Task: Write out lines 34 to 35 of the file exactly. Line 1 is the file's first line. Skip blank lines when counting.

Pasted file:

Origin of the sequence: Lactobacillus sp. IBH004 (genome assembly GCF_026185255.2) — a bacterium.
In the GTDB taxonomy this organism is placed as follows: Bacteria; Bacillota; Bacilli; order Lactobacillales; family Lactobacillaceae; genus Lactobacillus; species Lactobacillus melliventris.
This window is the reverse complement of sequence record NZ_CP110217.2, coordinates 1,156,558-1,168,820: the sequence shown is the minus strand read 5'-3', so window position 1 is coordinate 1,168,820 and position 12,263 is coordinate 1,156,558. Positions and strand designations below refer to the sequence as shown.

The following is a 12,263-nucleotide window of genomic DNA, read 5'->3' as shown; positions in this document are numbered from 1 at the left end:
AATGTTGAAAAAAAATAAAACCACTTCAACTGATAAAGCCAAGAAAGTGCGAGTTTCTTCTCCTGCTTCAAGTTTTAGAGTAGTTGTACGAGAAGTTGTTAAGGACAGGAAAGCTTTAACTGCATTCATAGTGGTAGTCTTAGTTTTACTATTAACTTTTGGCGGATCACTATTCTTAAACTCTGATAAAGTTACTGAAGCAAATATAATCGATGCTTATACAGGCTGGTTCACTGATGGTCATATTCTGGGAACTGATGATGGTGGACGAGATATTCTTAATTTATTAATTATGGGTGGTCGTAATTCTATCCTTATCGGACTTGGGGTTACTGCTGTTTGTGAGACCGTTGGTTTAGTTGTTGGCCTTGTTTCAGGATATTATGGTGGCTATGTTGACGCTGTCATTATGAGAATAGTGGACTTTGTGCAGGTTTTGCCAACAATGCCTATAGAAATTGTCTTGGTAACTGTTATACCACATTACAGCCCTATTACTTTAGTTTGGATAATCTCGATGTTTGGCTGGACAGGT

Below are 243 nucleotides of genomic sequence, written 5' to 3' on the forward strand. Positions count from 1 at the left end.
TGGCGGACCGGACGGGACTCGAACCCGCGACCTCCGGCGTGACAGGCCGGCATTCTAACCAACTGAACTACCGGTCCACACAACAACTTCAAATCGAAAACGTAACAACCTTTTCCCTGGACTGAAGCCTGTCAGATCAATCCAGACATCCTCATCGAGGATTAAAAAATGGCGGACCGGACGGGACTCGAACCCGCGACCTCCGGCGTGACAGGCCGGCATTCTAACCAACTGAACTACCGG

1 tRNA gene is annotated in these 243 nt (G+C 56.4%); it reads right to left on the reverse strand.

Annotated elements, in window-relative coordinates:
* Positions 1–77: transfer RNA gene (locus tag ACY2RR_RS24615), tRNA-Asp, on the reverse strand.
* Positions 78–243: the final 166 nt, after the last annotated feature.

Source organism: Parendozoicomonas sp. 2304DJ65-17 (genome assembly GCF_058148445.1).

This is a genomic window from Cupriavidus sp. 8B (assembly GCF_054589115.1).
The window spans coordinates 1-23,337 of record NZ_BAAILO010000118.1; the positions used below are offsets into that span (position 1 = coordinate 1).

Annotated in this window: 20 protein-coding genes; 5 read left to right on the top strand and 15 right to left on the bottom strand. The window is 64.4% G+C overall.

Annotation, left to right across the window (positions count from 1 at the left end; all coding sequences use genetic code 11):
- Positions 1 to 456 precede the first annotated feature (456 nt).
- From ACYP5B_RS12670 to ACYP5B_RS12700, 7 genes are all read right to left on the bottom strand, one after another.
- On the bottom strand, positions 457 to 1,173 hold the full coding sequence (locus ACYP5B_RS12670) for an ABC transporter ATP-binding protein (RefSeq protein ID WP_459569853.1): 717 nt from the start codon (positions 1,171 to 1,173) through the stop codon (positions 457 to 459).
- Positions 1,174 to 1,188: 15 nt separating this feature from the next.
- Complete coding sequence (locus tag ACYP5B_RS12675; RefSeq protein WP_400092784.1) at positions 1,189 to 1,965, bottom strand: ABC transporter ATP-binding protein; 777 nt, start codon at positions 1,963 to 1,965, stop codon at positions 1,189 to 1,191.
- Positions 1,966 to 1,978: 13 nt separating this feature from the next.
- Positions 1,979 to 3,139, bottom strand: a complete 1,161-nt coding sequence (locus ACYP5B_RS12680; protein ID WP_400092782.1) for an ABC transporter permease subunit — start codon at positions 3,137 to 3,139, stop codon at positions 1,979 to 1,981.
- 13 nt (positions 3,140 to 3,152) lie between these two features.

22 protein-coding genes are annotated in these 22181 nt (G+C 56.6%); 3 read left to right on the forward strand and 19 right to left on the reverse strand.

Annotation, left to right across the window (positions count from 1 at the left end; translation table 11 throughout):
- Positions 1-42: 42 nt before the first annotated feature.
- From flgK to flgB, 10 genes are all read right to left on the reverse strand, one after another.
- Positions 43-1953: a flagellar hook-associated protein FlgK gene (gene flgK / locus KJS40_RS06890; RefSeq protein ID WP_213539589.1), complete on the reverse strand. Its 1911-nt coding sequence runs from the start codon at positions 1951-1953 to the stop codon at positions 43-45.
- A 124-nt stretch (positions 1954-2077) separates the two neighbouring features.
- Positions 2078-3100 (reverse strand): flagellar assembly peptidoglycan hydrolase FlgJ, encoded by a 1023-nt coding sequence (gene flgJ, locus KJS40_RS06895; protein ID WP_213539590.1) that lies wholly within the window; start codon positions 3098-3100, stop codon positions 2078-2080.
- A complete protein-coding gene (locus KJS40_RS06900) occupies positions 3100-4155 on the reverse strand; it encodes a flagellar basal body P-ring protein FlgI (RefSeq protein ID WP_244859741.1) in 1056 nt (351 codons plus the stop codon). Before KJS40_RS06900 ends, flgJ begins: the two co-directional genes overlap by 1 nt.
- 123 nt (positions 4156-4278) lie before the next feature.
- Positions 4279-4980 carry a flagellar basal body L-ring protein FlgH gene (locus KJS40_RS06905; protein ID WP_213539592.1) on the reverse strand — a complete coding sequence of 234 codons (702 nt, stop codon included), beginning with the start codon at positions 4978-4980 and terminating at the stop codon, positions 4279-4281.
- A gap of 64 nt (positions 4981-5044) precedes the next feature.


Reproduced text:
- Positions 4279-4980 carry a flagellar basal body L-ring protein FlgH gene (locus KJS40_RS06905; protein ID WP_213539592.1) on the reverse strand — a complete coding sequence of 234 codons (702 nt, stop codon included), beginning with the start codon at positions 4978-4980 and terminating at the stop codon, positions 4279-4281.
- A gap of 64 nt (positions 4981-5044) precedes the next feature.